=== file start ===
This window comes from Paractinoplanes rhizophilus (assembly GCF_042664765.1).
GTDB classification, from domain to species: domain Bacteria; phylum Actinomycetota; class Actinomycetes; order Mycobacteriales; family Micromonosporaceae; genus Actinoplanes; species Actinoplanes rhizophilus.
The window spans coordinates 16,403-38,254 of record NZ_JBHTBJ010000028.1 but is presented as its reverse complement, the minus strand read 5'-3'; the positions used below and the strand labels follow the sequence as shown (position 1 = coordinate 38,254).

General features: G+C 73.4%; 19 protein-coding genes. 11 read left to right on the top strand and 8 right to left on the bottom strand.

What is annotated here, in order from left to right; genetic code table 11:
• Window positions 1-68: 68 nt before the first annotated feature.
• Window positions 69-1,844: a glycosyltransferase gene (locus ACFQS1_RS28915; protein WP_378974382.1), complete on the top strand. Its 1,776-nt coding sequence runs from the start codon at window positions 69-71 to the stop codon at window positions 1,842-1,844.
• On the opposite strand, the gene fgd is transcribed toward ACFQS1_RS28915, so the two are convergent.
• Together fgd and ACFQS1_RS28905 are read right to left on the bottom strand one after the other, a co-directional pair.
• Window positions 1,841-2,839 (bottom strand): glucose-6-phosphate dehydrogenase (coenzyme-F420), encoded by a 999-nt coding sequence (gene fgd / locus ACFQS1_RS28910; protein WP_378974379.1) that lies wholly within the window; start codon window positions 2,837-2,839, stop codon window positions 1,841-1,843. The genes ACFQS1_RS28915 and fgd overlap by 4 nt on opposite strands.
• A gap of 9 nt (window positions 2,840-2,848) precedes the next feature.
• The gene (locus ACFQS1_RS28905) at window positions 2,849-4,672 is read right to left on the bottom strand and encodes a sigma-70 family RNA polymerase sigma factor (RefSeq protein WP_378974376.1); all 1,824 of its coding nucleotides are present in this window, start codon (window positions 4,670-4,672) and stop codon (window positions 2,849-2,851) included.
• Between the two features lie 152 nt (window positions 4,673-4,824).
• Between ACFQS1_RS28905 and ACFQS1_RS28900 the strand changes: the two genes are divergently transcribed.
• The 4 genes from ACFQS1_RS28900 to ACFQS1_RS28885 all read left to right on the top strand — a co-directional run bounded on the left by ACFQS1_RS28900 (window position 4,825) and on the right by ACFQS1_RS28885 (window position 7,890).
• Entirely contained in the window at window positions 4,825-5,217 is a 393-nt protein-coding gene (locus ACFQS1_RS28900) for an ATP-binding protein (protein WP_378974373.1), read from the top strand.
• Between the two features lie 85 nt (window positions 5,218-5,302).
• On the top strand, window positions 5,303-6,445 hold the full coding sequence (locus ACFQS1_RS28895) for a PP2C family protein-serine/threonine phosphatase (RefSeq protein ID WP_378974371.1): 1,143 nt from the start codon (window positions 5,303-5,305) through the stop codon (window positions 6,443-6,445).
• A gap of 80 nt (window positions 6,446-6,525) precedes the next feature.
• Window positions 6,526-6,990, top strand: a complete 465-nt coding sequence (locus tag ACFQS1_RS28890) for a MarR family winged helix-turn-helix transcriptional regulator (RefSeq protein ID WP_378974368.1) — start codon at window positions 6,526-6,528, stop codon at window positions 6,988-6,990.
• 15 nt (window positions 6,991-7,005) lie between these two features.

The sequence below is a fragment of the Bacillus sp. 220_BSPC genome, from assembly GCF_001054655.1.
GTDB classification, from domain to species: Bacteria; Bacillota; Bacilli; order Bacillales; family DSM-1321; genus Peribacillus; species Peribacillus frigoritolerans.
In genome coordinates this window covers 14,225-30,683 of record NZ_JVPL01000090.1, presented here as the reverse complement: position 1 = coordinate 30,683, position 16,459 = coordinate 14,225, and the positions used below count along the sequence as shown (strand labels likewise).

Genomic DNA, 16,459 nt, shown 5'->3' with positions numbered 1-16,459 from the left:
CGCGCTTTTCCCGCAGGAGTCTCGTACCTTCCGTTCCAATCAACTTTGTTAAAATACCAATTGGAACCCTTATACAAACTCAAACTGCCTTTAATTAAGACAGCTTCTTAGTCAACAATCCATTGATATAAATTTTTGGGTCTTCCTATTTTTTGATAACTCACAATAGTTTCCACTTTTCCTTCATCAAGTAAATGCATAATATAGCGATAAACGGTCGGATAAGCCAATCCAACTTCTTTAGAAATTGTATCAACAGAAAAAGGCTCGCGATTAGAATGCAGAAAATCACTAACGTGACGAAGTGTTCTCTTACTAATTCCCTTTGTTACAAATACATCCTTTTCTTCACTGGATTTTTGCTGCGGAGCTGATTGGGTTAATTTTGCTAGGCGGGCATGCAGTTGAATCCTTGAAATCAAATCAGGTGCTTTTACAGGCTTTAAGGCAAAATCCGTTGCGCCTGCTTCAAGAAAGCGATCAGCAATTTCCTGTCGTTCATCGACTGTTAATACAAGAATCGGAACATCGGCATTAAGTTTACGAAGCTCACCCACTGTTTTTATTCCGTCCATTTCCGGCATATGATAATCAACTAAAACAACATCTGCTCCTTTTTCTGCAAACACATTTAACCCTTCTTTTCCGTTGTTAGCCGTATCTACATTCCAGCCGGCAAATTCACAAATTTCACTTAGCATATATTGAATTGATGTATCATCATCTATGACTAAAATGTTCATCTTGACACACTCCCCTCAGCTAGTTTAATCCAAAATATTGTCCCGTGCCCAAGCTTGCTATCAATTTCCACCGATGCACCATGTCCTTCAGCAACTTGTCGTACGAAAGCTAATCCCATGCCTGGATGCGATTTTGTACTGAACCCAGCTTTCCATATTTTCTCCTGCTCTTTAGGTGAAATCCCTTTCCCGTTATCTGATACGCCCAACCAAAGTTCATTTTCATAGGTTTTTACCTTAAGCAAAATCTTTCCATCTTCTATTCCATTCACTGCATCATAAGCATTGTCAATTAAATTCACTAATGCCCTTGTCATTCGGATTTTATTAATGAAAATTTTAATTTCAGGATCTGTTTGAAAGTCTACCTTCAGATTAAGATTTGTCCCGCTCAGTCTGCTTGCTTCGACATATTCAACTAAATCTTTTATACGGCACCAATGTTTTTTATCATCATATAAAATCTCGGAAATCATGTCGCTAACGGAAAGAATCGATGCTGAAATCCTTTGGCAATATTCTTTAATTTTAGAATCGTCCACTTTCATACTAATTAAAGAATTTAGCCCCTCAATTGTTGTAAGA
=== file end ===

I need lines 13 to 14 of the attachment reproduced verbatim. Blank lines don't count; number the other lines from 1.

• Between the two features lie 152 nt (window positions 4,673-4,824).
• Between ACFQS1_RS28905 and ACFQS1_RS28900 the strand changes: the two genes are divergently transcribed.